|Publication number||US7427920 B2|
|Application number||US 10/332,762|
|Publication date||Sep 23, 2008|
|Filing date||Jun 1, 2001|
|Priority date||Jun 6, 2000|
|Also published as||CA2421874A1, DE60118549D1, DE60118549T2, EP1289409A1, EP1289409B1, US20040036599, WO2001093754A1|
|Publication number||10332762, 332762, PCT/2001/2450, PCT/GB/1/002450, PCT/GB/1/02450, PCT/GB/2001/002450, PCT/GB/2001/02450, PCT/GB1/002450, PCT/GB1/02450, PCT/GB1002450, PCT/GB102450, PCT/GB2001/002450, PCT/GB2001/02450, PCT/GB2001002450, PCT/GB200102450, US 7427920 B2, US 7427920B2, US-B2-7427920, US7427920 B2, US7427920B2|
|Inventors||Keith Llewellyn Martin, Christopher S. Cox, Peter Douglas Biggins|
|Original Assignee||The Secretary Of State For Defence In Her Britannic Majesty's Government Of The United Kingdom Of Great Britain And Northern Ireland|
|Export Citation||BiBTeX, EndNote, RefMan|
|Patent Citations (19), Referenced by (4), Classifications (21), Legal Events (2)|
|External Links: USPTO, USPTO Assignment, Espacenet|
This application claims priority to Great Britain Application No. 0013610.1 filed on Jun. 6, 2000 and International Application No. PCT/GB01/02450 filed on Jun. 1, 2001 and published in English as International Publication No. WO 01/93754 A1 on Dec. 13, 2001, the entire contents of which are hereby incorporated by reference.
This invention relates to a system for monitoring a live population, with data from the population being transferred to a remote station for analysis.
There are various situations where there is a need for the monitoring over a period of time of the state of a live population (whether human, animal or plant) and the location of the population members. An example is where emergency service personnel are dealing with hazardous incidents. The monitoring is on the whole done by the personnel using radio or telephone communications to provide the necessary information to another human. The information provided can be analysed manually or from input to a computer, so that appropriate action can be triggered, for example in a medical emergency to provide appropriate help to the correct location. This system relies on a human initiating the communication in the first place, and may not provide accurate medical or location information. It is also difficult to correlate information from different sources to provide an overall picture of the incident, to enable hazards to be predicted.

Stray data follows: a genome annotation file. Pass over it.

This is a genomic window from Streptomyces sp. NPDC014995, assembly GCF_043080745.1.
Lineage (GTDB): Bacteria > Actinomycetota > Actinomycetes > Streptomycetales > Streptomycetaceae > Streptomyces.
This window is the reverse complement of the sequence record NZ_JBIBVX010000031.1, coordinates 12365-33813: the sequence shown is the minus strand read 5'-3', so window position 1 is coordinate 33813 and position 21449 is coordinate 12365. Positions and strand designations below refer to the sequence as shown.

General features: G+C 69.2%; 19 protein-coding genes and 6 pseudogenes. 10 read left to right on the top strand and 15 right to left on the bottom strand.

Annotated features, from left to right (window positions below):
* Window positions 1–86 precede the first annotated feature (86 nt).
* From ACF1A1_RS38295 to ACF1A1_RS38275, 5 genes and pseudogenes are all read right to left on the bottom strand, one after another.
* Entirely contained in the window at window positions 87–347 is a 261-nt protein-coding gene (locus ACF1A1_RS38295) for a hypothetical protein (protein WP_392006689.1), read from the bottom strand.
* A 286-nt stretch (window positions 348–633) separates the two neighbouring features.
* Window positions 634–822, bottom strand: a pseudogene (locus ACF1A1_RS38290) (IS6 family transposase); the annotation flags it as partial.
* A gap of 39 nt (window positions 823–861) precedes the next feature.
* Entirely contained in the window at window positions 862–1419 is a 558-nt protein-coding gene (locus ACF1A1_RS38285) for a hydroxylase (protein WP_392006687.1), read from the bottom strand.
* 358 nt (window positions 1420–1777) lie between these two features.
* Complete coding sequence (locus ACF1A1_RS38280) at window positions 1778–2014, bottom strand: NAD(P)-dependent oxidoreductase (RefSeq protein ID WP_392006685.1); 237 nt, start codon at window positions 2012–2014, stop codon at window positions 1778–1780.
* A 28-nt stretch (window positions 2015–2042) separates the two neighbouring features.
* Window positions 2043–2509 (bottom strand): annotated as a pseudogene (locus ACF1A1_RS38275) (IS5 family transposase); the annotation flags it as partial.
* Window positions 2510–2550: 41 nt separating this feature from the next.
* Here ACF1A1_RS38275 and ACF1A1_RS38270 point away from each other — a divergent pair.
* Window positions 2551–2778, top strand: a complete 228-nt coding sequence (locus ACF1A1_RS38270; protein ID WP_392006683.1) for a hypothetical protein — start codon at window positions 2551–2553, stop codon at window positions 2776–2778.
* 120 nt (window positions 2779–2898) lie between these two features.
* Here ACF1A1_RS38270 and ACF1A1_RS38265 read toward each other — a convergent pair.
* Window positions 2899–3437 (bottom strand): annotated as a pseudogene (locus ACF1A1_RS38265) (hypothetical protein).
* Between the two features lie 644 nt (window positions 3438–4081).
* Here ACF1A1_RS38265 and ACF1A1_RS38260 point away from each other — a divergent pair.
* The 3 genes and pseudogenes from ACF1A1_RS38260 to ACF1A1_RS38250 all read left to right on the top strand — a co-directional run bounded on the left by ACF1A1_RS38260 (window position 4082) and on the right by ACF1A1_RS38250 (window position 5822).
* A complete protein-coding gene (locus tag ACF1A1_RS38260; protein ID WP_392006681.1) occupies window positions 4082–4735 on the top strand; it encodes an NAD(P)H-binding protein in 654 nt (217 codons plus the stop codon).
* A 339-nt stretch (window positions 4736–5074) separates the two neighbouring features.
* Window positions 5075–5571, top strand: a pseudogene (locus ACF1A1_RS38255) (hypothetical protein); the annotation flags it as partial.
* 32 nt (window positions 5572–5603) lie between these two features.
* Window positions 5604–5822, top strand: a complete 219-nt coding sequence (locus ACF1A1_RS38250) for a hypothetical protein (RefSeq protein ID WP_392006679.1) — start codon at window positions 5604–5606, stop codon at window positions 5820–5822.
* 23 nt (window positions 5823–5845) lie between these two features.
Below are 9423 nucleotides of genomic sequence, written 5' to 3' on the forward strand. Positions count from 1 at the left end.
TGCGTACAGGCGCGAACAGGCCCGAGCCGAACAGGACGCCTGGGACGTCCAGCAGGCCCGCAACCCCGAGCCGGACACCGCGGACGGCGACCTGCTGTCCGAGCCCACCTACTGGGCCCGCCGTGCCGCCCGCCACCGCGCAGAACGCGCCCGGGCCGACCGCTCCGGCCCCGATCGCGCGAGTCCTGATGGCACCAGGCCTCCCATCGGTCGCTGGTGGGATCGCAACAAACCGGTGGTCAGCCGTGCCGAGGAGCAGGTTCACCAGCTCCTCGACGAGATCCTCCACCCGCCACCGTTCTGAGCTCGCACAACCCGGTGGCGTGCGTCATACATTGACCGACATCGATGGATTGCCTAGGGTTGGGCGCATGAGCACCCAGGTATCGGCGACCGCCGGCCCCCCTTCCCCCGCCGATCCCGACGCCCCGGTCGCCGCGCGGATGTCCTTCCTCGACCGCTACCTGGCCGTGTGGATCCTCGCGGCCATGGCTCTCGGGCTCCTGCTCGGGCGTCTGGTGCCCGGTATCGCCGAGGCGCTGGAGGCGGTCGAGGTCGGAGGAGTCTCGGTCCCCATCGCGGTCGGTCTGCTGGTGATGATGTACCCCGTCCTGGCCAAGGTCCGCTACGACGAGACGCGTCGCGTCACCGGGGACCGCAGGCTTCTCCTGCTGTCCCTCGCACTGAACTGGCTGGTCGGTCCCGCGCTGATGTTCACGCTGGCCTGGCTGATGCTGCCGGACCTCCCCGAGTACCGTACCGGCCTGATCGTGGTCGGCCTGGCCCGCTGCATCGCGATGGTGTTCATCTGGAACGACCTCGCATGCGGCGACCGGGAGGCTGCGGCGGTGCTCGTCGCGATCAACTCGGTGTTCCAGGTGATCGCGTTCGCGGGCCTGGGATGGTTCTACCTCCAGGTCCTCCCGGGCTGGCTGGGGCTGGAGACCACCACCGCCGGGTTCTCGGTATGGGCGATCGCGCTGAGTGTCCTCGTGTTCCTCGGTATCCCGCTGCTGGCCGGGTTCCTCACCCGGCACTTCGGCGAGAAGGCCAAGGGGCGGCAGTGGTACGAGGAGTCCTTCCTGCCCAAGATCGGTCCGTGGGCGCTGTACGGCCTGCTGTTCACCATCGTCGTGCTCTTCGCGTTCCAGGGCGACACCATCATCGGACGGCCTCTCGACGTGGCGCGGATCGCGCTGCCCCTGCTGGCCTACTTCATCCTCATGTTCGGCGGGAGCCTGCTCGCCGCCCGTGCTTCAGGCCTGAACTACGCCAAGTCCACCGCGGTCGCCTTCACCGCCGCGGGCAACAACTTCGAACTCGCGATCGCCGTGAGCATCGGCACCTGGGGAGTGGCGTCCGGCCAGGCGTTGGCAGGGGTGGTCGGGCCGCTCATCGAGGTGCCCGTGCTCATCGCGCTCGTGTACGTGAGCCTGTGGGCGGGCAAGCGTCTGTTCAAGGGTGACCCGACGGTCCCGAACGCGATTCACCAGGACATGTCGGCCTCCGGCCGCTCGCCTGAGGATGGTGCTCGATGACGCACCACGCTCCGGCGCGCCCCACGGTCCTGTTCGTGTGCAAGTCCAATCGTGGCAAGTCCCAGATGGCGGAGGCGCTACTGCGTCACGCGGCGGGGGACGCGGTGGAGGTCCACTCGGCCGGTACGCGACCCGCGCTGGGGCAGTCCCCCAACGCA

According to the present invention, a system for monitoring a live population by monitoring at least one member of the population includes local data collection means operative to derive data relating to the physical condition of the population member, a local processor for correlating and storing the physical condition data relative to time, means for transferring the stored data from the local processor to a remote data collection means, the remote data collection means also accessing data relating to the location of the population member relative to time, and including a main processor for facilitating analysis of the physical condition and location data for identification of unusual events.
As the physical condition data and location data are correlated with time, these data can be provided accurately to the remote data collection means. The data can then be analysed for unusual events, if necessary in conjunction with data from other sources, to predict and signal the unusual events, enabling appropriate action to be taken. The monitoring system therefore performs more efficiently.
The live population may be a population of humans, animals or plants. The data relating to physical condition picks up abnormal physical symptoms, due to disease as such, injury or other factors such as environmental conditions. Analysis of this data can then be used to identify unusual events, in terms of disease, or environmental conditions.